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Study suggests new way to treat rare autism disorder

Aug. 25, 2016, 11:01 AM

A protein that plays a powerful role in learning and memory may be a key to improving treatment of a rare autism spectrum disorder called Pitt-Hopkins syndrome (PTHS), a new study suggests.

J. David Sweatt, Ph.D.
J. David Sweatt, Ph.D.

J. David Sweatt, Ph.D., the new chair of the Department of Pharmacology in the Vanderbilt University School of Medicine, has been studying the protein, called transcription factor 4 or Tcf4, for several years.

In a paper published this week by the journal Cell Reports, Sweatt and his colleagues at the University of Alabama at Birmingham (UAB) report that mice deficient in Tcf4 exhibit impairments in social interaction, vocalization, learning and memory characteristic of PTHS.

The impairments were “normalized” when the mice were given small-molecule drugs called HDAC inhibitors, which alter Tcf4-associated gene expression in the brain. The finding suggests that “broadly acting, epigenetically targeted therapeutics … might be particularly beneficial in PTHS patients,” the researchers concluded.

“We are quite excited by these findings, said Sweatt, a Vanderbilt University-trained pharmacologist who formerly chaired the Department of Neurobiology and directed the McKnight Brain Institute, both at UAB.

“Pitt-Hopkins Syndrome is an orphan disease that has not been extensively studied,” he said. “Having identified one potential avenue for possible therapeutics is an important step forward.”

Epigenetics refers to environmental factors that affect DNA transcription, the read-out of the genetic code, and thus gene expression. For example, histone deacetylase (HDAC) enzymes help regulate the way DNA is packaged and transcribed in part through acetylation, by adding acetyl groups to the histone proteins that coordinate gene structure.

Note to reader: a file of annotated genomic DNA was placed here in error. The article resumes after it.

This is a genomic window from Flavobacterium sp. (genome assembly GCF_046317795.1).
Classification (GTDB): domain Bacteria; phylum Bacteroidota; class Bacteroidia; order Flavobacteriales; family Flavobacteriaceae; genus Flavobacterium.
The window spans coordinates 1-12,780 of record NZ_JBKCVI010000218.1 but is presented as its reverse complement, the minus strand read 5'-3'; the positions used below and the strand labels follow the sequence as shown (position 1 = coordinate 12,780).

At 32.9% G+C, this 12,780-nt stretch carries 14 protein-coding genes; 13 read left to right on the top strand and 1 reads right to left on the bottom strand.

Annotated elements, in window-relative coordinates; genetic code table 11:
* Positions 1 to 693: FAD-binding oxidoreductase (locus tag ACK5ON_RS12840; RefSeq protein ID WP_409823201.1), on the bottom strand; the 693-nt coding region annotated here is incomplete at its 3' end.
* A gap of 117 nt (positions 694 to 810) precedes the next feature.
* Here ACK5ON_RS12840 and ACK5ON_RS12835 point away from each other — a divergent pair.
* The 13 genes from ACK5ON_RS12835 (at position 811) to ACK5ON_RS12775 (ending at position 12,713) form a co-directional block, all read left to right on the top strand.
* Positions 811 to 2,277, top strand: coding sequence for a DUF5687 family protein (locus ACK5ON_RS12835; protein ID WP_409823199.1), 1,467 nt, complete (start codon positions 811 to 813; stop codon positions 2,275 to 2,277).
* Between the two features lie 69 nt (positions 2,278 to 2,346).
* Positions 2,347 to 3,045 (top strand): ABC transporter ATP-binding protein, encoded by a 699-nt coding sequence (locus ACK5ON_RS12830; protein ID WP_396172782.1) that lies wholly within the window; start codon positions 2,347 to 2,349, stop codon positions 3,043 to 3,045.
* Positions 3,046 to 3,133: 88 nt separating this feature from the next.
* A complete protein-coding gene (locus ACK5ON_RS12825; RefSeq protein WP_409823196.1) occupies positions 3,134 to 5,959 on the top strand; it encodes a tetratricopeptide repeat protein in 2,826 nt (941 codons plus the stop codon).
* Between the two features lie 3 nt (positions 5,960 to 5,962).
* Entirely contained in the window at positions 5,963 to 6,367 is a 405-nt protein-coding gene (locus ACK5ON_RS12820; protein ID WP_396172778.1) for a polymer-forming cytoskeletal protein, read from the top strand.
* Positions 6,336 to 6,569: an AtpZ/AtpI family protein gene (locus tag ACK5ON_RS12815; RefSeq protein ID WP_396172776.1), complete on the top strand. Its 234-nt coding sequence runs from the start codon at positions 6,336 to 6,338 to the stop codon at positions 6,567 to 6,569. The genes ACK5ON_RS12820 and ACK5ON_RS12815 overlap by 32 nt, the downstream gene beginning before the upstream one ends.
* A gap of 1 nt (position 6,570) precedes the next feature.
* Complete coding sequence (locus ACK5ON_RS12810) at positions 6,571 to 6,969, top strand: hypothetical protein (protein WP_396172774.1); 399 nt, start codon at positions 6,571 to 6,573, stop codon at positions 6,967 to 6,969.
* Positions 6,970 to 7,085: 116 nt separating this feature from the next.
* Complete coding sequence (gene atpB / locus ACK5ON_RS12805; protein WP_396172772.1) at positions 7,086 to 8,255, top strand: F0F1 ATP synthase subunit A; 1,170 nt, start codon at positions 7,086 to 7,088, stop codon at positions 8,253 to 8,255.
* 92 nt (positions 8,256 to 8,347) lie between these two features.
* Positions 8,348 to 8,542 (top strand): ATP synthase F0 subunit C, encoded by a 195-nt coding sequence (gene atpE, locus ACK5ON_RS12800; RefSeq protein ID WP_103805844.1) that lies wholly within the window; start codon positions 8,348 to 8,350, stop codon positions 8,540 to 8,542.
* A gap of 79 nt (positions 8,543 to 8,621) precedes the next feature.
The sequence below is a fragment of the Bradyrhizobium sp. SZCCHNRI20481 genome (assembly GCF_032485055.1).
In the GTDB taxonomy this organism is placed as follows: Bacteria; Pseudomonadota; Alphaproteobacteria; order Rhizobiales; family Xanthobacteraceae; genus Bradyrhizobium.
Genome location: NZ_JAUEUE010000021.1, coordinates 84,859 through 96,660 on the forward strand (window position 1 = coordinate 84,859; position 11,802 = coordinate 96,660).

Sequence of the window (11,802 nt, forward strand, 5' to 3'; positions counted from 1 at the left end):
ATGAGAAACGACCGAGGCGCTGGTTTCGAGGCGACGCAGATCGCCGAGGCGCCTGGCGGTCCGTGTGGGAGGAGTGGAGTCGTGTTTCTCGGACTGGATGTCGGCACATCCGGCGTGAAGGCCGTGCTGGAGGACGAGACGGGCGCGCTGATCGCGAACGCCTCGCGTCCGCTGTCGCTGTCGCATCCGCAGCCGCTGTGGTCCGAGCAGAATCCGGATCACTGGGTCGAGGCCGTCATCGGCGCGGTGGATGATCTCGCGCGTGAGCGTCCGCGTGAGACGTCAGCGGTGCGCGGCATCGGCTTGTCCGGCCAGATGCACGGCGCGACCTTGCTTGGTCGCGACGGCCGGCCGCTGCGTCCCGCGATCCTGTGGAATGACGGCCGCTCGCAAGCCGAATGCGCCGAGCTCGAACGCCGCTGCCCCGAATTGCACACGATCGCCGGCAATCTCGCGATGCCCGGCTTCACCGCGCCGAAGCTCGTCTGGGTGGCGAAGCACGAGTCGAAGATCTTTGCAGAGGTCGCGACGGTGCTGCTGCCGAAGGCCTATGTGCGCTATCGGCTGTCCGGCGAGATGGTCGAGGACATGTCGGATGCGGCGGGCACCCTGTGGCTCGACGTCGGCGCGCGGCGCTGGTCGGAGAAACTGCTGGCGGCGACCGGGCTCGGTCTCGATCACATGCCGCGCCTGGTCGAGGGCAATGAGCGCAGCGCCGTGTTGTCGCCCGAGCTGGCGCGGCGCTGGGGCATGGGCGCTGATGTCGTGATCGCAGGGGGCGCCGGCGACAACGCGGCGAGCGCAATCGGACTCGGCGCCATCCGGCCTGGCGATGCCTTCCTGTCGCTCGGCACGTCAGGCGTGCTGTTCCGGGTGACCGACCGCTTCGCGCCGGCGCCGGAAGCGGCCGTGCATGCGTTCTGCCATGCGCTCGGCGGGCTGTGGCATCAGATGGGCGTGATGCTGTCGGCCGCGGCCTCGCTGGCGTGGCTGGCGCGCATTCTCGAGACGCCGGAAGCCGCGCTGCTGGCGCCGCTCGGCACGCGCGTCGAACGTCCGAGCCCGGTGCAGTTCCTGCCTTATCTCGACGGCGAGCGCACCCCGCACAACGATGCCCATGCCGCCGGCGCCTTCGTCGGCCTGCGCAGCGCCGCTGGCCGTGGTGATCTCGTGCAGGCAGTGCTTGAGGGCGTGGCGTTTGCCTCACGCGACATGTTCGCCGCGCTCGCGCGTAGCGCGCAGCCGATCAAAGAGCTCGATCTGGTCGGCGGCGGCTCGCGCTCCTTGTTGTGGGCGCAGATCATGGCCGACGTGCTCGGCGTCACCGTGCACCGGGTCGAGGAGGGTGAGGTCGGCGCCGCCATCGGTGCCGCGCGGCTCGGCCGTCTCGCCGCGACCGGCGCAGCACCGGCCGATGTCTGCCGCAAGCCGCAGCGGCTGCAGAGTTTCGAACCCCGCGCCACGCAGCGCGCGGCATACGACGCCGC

Transcription factors like Tcf4 adjust the transmission of signals across the synapses, or gaps between nerve cells, a phenomenon known as synaptic plasticity. A type of synaptic plasticity called long-term potentiation, or LTP, is associated with the brain’s ability to learn, acquire language and lay down memory.

It’s been known for some time that Tcf4 exerts its effects on transcription by attracting HDACs. Drugs called HDAC inhibitors have been long used in psychiatry and neurology to stabilize mood and prevent epileptic seizures. More recently they have been studied as possible treatments for cancer, Alzheimer’s disease and depression.

Through their mouse model, Sweatt and his colleagues connected the observed effects of Tcf4 and HDACs on gene expression in the brain. Their study adds credence to the notion that chemical modification of DNA and DNA packaging can result in to long-lasting behavioral change, even post-developmentally.

Future studies are planned to further investigate the possible use of currently available FDA-approved HDAC inhibitors in the Pitt-Hopkins mouse model, Sweatt said.

The study was supported by the Defense Advanced Research Projects Agency (DARPA), the National Institutes of Health (grants MH57014 and MH104158), Civitan International, the Simons Foundation, McKnight Brain Research Foundation and the Pitt-Hopkins Research Foundation.

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